N-Class and A-Class Servers

The HP e3000 A-class server is small, fast and inexpensive. It offers up to 65 percent more performance than previous entry-level e3000 servers and is available with 110 or 140 MHz, up to 2-way multi-processing, and supports up to 8 GB of memory.

The N-class server is a fast, affordable, mid-range and high-end system with up to 35 percent more power than its highest performing predecessor -- the 12-way 997 server. It offers 220, 330, 440 and 550 MHz processors, up to 4-way multi-processing, and supports up to 16 GB of memory.

HP Press Release

Robelle Tests the New Servers

By Neil Armstrong, Robelle Senior Programmer
Neil Armstrong
In December 2000, I had the opportunity to test the new N-class servers on MPE/iX 7.0. These new N-class servers (and the smaller A-class servers) have the new PCI hardware, and much of the underlying IO layer has been re-written to support this new hardware.

I installed our test suites and ran all of our tests in a fraction of the time it takes to run our test suites in our lab at our home office in Surrey BC. This was done without changes to our software, a recompile, nothing.

In fact the NM version of our test suite typically takes 80 minutes on a 968 LX with no users. On the new N-Class server I was using the test suite took only 15 minutes.

This is a huge time savings.

I did some custom tests extracting 5Gb of data, sorting and outputting the data. While watching the process with Glance I saw IO rates exceeding 400 IO's per second. Previous to this testing, the highest rates that I saw on a customer's 997-4 way was approximately 95 IO's per second. The N-class testing was done with the files "fflushed" from memory to ensure that we stressed the IO subsystem as much as possible.

One of the most impressive tests was the reading and output of a 5Gb dataset, with the comparison a 10 byte key value using Suprtool's Table feature, with all 5Gb of data selected. It was done in 6 minutes 38 seconds. With the faster memory and processors of late the new PCI IO brings IO rates more in line or balanced with the system as a whole.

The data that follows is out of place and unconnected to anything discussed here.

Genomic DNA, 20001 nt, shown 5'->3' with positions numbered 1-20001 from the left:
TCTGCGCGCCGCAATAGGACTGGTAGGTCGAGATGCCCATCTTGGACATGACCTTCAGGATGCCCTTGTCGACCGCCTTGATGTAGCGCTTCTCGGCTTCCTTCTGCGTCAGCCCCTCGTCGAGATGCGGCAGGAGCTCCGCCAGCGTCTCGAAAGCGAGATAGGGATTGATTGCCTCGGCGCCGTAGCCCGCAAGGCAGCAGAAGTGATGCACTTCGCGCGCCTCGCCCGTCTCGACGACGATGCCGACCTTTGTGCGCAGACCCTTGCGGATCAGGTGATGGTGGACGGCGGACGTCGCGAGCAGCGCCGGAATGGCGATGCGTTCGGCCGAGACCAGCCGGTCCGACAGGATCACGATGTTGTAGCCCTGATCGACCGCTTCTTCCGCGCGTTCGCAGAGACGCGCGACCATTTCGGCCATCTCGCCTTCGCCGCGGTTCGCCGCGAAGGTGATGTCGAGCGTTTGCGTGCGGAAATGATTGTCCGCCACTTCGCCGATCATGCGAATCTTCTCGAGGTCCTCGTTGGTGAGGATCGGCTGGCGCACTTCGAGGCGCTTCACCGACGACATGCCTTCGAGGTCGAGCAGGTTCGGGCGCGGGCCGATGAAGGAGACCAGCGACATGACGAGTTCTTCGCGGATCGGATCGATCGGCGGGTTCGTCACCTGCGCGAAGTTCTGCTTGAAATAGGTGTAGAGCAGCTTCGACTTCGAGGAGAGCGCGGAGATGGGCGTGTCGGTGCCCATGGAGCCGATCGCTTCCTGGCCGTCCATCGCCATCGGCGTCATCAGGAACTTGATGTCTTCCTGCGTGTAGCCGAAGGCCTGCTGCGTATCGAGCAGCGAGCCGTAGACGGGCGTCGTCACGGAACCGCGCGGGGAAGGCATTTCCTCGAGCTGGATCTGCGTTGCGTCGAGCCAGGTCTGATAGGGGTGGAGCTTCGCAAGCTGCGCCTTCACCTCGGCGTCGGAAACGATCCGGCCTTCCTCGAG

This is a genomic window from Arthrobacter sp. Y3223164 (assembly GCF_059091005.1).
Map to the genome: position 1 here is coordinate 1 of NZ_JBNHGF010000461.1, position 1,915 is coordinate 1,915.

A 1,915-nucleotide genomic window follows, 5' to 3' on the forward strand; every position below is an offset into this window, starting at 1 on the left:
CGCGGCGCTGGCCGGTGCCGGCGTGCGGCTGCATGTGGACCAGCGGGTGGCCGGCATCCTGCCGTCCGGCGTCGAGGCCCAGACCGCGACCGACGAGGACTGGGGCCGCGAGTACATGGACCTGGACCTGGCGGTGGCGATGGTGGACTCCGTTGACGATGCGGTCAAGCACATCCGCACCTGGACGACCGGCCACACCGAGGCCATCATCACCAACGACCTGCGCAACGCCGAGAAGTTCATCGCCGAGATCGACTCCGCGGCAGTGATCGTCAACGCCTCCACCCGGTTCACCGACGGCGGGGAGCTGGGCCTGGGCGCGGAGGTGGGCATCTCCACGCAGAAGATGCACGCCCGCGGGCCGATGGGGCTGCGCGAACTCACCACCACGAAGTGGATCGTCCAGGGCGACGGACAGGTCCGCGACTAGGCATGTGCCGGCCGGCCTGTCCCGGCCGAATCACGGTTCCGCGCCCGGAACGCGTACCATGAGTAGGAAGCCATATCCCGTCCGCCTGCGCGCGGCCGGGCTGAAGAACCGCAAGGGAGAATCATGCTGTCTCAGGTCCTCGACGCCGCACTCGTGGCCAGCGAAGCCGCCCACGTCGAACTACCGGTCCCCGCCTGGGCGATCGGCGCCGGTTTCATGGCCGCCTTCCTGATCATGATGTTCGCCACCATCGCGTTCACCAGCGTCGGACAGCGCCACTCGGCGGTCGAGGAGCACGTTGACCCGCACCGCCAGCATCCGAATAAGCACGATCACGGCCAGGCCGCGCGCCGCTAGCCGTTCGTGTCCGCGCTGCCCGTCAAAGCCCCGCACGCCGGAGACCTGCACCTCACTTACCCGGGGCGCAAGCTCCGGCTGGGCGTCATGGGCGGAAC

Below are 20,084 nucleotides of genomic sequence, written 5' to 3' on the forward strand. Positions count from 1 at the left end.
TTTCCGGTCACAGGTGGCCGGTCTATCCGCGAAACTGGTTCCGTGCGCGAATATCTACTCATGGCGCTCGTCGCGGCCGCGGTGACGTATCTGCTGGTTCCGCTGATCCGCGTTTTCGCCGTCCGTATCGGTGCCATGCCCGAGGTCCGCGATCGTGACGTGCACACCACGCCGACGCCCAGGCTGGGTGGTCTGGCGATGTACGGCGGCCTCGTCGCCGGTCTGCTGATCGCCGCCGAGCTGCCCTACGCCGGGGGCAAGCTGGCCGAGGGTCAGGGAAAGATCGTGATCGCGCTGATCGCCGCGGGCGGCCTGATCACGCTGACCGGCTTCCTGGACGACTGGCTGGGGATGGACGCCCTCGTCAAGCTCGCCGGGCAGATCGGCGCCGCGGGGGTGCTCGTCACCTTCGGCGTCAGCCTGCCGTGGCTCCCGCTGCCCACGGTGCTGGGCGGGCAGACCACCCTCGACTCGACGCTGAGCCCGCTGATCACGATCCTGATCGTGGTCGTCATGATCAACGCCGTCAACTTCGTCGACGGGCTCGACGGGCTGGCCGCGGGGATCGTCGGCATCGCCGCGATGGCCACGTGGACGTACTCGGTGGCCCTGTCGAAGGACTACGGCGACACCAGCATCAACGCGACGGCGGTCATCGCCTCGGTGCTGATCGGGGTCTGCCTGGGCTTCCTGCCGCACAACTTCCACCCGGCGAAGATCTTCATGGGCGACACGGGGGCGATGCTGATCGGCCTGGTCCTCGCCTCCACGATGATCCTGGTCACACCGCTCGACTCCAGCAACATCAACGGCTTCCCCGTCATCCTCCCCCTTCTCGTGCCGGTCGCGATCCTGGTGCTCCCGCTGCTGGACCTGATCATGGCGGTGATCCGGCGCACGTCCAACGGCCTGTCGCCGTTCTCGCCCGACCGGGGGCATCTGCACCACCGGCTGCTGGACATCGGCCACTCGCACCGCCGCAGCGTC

These were some of the fastest HP e3000 servers I have ever seen, and this new technology extends the performance curve beyond anything I had ever imagined for the HP e3000.

February 1, 2001

Unlimited Licenses on A and N-Class

Ron Seybold of the 3000 Newswire has written about the licensing on HP's new A-class and N-class servers. HP has pressed Reset on their pricing and now allows unlimited users on any new server.

Big Files in MPE/iX 7.0

3000 Newswire is reporting that the first release of MPE/iX for the new N and A class servers will expand the maximum file size from 4GB to 128GB. Originally, this was scheduled for a later release.

HP e3000 Advisor Quotes Robelle

The February, 2001 issue of the HP e3000 Advisor contains an article by Winston Prather called "Something to Shout About". In it he quotes Neil Armstrong of Robelle on his experiences testing Suprtool on the N class platforms.

Reaction to N-Class Servers

The new N-class servers get a boost from this article at searchHP.com. Debbie Goode, Director of Information Technology Services, at Cameron University in Lawton, Okla., is quoted extensively on the value of their new N-class e3000 server, especially as it applies to education:

"The day we did testing, we hit it with the Web applications," said Goode, who joined the university in 1976 as an analyst and programmer. "You could easily bring down the 979 if you overburden it. The N-class kept going; we never did have to reboot it. It kept responding. Cameron bought its first 3000 in 1975. I came aboard here in 1976 and we are still using programs we wrote in the mid-1970s. And with all the upgrades we've had to do, there's was only one time we had to recompile every program," Goode said. "It's always just been a matter of doing a full backup, installing the new system and reloading. We've always been able to get up and going in a weekend. We've always been extremely pleased with its upward compatibility. It's given us a lot of value and where we are a state-funded college, we don't have a lot of money. (The e3000s) just don't break." .